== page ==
Fact 10: This might sound very absurd, but the truth is that, even after millions of years of its formation, the Plateau is still growing. It is rising at an approximate rate of 5 millimeters per year.

Fact 11: The rise in the average temperature of the glaciers has caused many glaciers to lose mass, shedding ice around the Eastern and Southern edges. Thus, the Institute of Tibetan Plateau Research, Chinese Academy of Sciences states that this has and will continue to decrease the amount of water available to areas that rely upon the plateau for freshwater.

Fact 12: The Institute of Tibetan Plateau Research, Chinese Academy of Sciences states that the Tibetan plateau accommodates the largest tropical glaciological area in the world. The plateau is established as the highest plateau in the world with an average elevation of over 16,000 feet and the Tibetan plateau is surrounded by the highest peaks in the Himalayas, Karakoram, and Pamir mountain ranges.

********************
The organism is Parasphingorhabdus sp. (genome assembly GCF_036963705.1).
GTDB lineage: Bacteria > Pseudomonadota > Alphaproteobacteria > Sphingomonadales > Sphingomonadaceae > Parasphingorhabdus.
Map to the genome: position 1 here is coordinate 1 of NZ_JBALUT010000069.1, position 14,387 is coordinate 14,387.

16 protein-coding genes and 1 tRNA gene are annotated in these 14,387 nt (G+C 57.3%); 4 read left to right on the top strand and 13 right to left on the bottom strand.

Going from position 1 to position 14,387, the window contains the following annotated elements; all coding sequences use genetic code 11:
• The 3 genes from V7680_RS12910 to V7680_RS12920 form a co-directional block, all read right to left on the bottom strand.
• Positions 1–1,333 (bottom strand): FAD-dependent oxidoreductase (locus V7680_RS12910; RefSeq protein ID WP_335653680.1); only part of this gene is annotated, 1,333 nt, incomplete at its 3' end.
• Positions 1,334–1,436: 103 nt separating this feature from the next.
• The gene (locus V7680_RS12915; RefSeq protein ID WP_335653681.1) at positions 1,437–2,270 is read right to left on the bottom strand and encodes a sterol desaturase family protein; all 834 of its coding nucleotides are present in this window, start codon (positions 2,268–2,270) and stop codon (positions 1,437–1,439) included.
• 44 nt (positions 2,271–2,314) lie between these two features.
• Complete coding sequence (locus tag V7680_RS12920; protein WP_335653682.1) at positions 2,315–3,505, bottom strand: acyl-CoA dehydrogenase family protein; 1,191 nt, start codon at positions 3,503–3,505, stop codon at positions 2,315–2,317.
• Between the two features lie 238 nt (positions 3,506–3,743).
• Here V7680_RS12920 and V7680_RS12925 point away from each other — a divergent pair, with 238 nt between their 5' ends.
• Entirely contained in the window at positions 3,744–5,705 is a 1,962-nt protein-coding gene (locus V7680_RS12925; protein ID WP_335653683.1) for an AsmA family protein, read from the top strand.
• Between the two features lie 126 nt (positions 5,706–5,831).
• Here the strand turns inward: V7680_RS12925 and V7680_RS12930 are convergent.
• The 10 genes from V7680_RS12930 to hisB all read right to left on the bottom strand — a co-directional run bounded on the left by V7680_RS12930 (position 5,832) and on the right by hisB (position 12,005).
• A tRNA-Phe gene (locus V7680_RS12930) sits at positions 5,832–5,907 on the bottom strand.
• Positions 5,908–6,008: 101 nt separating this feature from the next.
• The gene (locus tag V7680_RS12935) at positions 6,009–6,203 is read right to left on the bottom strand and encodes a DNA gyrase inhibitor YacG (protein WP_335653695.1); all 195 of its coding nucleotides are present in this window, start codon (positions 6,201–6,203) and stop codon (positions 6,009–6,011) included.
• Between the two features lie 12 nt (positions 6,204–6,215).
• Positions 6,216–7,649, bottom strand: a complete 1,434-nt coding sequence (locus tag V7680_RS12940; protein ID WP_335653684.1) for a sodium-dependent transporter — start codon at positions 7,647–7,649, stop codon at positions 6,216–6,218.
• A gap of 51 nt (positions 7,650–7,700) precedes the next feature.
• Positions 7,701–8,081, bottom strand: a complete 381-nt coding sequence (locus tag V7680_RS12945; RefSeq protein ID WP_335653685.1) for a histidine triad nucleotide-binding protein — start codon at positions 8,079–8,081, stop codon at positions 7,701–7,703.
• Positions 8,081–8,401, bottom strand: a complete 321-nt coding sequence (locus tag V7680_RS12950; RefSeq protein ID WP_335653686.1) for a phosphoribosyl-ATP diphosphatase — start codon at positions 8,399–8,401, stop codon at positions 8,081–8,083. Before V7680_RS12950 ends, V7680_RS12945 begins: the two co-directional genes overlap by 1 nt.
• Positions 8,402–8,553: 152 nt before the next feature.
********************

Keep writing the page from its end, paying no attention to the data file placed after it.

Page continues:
Fact 13: The Tibetan Plateau encompasses an area of land greater than Western Europe and it is a place of great geological and cultural importance.

Fact 14: Remember the Indus Valley Civilization that was fuelled by the Indus river? The river originates in the western part of the Tibetan Plateau.

Fact 15: Blame global warming for this, but the temperature on it is rising steadily. The National Geographic states that the area is heating up twice as fast as the global average of 1.3 degrees Fahrenheit over the last century. Scary, right?

Resources:

https://traveltips.usatoday.com/tibetan-plateau-100235.html

https://www.thoughtco.com/all-about-the-tibetan-plateau-1441240

https://www.nationalgeographic.com/science/earth/surface-of-the-earth/plateaus/

Arindom

A professional writer, blogger, copywriter, and a member of the International Association of Professional Writers and Editors, New York. He has been part of many reputed domestic and global online magazines and publications. An avid reader and a nature lover by heart, when he is not working, he is probably exploring the secrets of life.